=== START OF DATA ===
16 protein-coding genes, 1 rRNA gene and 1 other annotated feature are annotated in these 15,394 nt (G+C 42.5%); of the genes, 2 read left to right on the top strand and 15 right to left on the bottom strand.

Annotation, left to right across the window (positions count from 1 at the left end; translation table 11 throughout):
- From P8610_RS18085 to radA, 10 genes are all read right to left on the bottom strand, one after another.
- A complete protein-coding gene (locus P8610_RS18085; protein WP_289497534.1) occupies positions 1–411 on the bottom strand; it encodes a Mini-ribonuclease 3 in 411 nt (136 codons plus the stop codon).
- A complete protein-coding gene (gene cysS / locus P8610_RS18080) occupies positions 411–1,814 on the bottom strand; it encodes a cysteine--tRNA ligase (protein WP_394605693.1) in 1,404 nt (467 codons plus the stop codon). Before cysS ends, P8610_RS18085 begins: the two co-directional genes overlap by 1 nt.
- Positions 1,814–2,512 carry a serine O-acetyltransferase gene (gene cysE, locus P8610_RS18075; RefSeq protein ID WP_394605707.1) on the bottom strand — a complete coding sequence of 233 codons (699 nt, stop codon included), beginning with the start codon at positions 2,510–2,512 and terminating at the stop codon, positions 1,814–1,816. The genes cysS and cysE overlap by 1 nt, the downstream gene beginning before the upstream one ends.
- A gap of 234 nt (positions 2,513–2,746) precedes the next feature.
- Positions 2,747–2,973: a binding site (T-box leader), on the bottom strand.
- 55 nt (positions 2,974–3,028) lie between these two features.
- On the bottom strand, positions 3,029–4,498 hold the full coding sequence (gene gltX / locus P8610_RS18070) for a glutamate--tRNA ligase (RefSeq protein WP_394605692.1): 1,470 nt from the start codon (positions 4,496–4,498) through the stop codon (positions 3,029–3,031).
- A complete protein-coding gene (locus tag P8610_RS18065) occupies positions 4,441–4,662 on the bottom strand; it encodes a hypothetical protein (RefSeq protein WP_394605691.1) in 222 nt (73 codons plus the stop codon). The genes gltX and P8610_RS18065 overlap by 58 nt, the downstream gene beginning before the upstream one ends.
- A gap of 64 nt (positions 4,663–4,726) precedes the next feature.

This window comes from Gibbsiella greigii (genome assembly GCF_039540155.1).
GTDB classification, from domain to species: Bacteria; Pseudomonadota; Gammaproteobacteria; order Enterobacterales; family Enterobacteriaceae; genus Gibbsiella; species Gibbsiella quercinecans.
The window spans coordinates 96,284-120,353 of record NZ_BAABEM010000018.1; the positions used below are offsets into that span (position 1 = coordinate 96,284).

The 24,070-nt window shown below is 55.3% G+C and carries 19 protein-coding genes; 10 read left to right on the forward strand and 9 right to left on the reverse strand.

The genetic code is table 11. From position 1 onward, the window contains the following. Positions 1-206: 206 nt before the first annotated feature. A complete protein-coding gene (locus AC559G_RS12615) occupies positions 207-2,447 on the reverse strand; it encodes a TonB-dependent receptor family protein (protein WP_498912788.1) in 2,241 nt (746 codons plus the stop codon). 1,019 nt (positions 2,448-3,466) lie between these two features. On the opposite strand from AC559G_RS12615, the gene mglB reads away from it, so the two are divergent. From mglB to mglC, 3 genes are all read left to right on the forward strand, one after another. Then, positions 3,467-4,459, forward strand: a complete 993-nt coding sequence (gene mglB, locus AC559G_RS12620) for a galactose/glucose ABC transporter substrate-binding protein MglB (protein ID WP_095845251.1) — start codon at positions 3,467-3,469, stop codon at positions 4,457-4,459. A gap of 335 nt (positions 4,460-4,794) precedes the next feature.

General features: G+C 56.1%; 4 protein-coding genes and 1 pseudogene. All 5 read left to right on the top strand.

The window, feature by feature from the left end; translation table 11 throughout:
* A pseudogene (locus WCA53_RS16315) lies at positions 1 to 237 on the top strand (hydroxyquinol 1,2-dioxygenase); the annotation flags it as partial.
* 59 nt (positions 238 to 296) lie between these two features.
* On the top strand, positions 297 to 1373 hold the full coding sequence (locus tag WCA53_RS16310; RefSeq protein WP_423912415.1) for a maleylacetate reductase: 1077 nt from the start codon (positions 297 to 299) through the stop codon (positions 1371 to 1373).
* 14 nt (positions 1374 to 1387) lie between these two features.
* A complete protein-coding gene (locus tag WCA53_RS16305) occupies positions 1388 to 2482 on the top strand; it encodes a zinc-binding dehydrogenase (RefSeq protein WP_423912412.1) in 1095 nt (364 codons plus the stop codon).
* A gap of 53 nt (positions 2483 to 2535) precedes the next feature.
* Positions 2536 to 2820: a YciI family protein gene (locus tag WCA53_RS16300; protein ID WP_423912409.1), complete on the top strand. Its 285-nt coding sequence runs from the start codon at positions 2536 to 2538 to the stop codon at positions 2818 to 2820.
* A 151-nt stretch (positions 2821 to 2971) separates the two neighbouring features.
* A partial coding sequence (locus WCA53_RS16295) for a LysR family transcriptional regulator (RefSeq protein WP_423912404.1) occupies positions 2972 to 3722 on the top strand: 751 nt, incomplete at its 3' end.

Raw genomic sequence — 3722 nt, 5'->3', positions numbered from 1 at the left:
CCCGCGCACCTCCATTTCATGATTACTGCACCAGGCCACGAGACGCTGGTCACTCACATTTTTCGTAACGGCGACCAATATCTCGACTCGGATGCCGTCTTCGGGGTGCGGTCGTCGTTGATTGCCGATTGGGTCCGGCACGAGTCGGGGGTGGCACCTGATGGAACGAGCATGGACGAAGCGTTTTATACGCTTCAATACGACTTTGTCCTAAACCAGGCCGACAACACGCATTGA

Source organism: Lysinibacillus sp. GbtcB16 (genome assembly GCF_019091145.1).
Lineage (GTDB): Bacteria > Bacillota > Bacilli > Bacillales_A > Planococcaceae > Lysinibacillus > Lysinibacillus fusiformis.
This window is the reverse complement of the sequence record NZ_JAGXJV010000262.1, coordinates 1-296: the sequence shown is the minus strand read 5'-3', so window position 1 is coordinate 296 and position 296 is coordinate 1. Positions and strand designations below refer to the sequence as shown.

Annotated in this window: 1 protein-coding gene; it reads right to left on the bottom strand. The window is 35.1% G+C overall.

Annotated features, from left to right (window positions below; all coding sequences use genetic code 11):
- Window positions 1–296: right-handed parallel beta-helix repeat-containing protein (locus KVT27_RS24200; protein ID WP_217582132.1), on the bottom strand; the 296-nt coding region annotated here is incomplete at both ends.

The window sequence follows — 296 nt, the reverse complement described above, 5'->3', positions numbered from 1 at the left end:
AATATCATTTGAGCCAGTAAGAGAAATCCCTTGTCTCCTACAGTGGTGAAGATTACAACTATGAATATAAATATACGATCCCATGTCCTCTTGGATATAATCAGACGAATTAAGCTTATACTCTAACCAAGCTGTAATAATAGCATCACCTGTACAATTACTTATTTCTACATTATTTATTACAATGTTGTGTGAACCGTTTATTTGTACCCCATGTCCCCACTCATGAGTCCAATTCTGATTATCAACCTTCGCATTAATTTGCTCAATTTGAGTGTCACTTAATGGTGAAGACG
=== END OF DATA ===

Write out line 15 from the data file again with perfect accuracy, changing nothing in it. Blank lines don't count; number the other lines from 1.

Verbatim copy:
The window spans coordinates 96,284-120,353 of record NZ_BAABEM010000018.1; the positions used below are offsets into that span (position 1 = coordinate 96,284).